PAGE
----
Gray seals vs. fishermen, sharks, environmentalists and the Easter Bunny
An article in March 24, 2013 issue of the Boston Globe entitled "Debate grows over what to do about seal resurgence" rekindled in time for the spring recreational saltwater fishing season the debate between surf fishermen and commercial fishermen, and protectors of marine mammals. The article, written by Globe Reporter Billy Baker, reminds us that the seals are here to stay, that in 1991 only six pups were born on Muskeget Island, but that 2,096 were born in 2008. The fact is that the latter number was probably a lot higher in the 2013 pupping season, January in February on Muskeget, which means Great Point is likely to remain a major haulout spot for gray seals, a potential buffet for great white sharks already dining on gray seals over in Chatham and Monomoy Island waters and the flash point for fishermen and marine mammal protectors.
Another such arena may well be the Community Room in Nantucket's Public Safety Building at 4 Fairgrounds Road on April 16. That's when the Harbor & Shellfish Advisory Board holds its next meeting, this one at 5pm. During this meeting, the board is slated to discuss a resolution for which the island group, the Seal Abatement Coalition, is seeking HSAB's recommendation that the Board of Selectmen support SAC's plan for more research on the impacts of the burgeoning gray seal population in our waters on commercial and recreational fishing, shellfish populations and the economic boost thaty saltwater fishing gives Nantucket from spring through early fall. The Seal Abatement Coalition contends that the perceived population explosion of gray seals in Cape and Islands waters keeps fishermen away from Nantucket, is safety issue because they draw sharks into areas where humans swim and surf, and prevents fishermen from fishing on coveted spots such as Great Point and elsewhere along the east shore. This group is angling to amend the Marine Mammal Protection Act of 1972 to allow people to move close to where seals haul out and shoo them off the beach so they can again fish in these areas. SAC also wants to use underwater Seal Scrammers, which emit radio frequencies that drive seals off.
Also likely to be in attendance at this meeting are representatives of the Nantucket Marine Mammal Conservation Program who's mission it is to ensure the safety and prosperity of marine mammals in our waters. If you care about either of these causes, I encourage you to attend this meeting.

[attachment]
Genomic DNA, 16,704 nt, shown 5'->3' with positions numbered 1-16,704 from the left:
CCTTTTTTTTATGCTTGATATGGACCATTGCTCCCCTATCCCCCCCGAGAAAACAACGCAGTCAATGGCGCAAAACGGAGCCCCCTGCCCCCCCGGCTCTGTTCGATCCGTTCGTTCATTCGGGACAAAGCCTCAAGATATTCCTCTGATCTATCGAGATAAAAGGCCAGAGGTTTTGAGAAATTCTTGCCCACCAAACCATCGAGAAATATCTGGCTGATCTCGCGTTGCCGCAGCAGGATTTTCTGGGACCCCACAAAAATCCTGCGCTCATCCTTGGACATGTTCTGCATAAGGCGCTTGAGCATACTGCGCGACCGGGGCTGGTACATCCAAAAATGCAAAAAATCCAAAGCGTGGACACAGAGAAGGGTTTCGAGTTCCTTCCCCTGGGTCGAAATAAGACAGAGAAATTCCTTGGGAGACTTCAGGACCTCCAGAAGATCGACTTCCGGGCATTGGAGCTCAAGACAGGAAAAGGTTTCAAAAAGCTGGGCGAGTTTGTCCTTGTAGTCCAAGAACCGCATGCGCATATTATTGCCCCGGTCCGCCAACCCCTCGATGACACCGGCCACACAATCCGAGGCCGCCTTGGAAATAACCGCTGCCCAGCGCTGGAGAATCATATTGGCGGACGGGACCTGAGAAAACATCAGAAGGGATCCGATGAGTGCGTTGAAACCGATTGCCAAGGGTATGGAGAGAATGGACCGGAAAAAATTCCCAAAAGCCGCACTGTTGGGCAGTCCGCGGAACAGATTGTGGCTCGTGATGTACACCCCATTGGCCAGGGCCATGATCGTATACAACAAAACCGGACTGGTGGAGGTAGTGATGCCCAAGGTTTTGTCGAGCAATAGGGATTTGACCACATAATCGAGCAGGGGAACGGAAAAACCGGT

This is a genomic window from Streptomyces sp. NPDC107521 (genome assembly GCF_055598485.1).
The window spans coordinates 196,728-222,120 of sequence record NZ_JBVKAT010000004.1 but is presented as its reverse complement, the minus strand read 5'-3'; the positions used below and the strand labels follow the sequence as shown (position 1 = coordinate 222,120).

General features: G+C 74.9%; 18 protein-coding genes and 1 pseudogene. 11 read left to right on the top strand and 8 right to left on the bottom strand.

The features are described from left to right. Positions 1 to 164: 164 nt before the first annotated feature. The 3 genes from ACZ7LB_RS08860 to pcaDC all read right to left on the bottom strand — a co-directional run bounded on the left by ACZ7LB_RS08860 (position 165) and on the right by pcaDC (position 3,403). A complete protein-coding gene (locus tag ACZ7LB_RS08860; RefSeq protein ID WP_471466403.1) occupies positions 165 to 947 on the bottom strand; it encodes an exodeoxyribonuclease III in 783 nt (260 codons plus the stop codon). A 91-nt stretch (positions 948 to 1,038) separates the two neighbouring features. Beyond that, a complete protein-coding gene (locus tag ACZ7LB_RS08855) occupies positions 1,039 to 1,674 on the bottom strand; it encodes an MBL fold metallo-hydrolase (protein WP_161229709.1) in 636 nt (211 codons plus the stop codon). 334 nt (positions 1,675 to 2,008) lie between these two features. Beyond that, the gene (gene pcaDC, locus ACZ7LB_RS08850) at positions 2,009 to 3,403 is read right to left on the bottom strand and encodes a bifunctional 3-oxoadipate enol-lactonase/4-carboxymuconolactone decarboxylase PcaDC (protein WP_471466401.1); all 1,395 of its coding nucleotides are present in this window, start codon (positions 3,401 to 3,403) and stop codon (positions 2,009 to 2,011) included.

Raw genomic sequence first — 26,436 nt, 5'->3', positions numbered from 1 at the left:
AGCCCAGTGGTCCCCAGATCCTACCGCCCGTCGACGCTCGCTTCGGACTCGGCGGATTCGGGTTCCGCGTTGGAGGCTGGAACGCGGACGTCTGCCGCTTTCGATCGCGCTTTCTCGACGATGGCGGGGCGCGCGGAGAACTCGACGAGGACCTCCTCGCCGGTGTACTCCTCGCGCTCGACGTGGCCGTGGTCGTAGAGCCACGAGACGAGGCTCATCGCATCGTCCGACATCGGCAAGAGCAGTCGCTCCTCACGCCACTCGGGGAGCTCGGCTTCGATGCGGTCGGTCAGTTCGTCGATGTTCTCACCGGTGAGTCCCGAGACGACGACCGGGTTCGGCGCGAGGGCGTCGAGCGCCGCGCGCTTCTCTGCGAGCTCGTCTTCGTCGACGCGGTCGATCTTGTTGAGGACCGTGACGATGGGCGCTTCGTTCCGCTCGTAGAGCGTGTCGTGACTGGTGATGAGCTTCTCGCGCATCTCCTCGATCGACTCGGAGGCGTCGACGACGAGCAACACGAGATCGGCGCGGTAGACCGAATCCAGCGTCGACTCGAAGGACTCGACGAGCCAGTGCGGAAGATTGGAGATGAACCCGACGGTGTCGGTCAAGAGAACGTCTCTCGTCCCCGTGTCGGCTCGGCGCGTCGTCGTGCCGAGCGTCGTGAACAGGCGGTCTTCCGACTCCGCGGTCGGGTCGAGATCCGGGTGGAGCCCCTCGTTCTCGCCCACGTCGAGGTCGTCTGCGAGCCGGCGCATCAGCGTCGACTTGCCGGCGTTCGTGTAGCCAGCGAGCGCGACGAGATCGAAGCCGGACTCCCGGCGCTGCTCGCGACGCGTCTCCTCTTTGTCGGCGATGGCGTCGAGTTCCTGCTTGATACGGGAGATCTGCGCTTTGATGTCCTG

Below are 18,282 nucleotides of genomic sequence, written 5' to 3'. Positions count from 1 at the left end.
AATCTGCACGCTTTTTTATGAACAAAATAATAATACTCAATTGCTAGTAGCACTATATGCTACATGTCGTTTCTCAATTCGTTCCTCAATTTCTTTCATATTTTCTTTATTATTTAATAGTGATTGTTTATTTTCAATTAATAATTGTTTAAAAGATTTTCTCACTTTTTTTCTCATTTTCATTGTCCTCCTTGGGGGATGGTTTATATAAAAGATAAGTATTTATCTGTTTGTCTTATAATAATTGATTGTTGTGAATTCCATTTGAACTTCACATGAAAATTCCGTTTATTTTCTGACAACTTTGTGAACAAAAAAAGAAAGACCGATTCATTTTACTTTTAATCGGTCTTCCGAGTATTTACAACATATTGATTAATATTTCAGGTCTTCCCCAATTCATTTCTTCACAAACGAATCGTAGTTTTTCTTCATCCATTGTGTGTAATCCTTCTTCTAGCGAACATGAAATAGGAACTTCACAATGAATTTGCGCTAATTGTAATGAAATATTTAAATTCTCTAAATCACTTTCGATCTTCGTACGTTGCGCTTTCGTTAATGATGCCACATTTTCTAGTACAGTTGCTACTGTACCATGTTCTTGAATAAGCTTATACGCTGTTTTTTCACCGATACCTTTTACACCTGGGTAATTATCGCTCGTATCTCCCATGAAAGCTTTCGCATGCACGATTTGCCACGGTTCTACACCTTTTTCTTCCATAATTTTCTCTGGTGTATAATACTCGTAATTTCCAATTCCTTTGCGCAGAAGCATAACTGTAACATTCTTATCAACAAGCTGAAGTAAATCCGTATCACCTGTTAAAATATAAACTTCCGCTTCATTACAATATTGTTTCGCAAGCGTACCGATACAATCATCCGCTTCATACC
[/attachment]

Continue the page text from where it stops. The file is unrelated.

From my book, "Nantucket: A Natural History," which published June 2012, here's a little gray seal background for you. Hope to see you at our meeting.
"...With their breeding locations now including Green and Seal Islands in
Maine in addition to those three locations, these seals are less likely to
migrate north to breed, because there is more food per seal in our area
than is available to the Canadian colonies. Upwards of 2,500 pups, one per
female, are born annually on Muskeget from January into early February.
Gray seal researchers, including Stephanie Wood, a contract biologist for
Integrated Statistics in Woods Hole, and Solange Brault, an associate professor
in the UMass Boston biology department, count seals by the number
of females and their pups, so 2,500 females giving birth on Muskeget
means at least 5,000 seals in our waters. That’s not counting males, which
Wood and Brault admit are much tougher to track because they can have
up to six mates.
What these population statistics mean to fishermen is that the hundreds
of gray seals occupying Great Point during much of the year has
forced the Trustees of Reservations, which owns and manages the 1,117-
acre Coskata-Coatue Wildlife Refuge, and the U.S. Fish & Wildlife Service,
owners of the 21-acre tip of Great Point, to close off the Point to vehicle
and foot traffic for most of each year since 2008. That perfect fishing experience
at the end of Nantucket’s index finger no longer exists.
Already frustrated with seasonal beach closures instituted by the Trustees
to enforce federal and state laws protecting nesting piping plovers
and least and roseate terns since the mid-1990s, three surf fishermen
and year-round island residents—Peter Krogh, Guy Snowden and Peter
Howell—driven by memories of the heady experience of fishing from the
tip of Great Point sans seals, hatched the Seal Abatement Coalition during
the fall of 2011. The purpose: to diffuse the impact of gray seals on
recreational saltwater fishing in Nantucket waters. SAC’s stated mission is
to amend the Marine Mammal Protection Act (MMPA) so that the National
Oceanic and Atmospheric Administration (NOAA), which protects marine
life and also regulates ocean fishing in federal waters through its National
Marine Fisheries Service (NMFS), removes gray seals from its “rare status”
listing, thereby loosening up enforcement of the act as applied to gray
seals and allowing fishermen back onto Great Point’s terminus regardless
of the seals. This would allow people to fish within much closer proximity
to the seals without incurring fines and jail sentences, and it would at
least partially restore that magical fishing experience. The fishermen are
also trying to persuade NOAA to allow the use of sonic seal dispersing
equipment, called seal scrammers, which have been successfully deployed
in Oregon and Scotland for repelling seals from commercial fishing areas.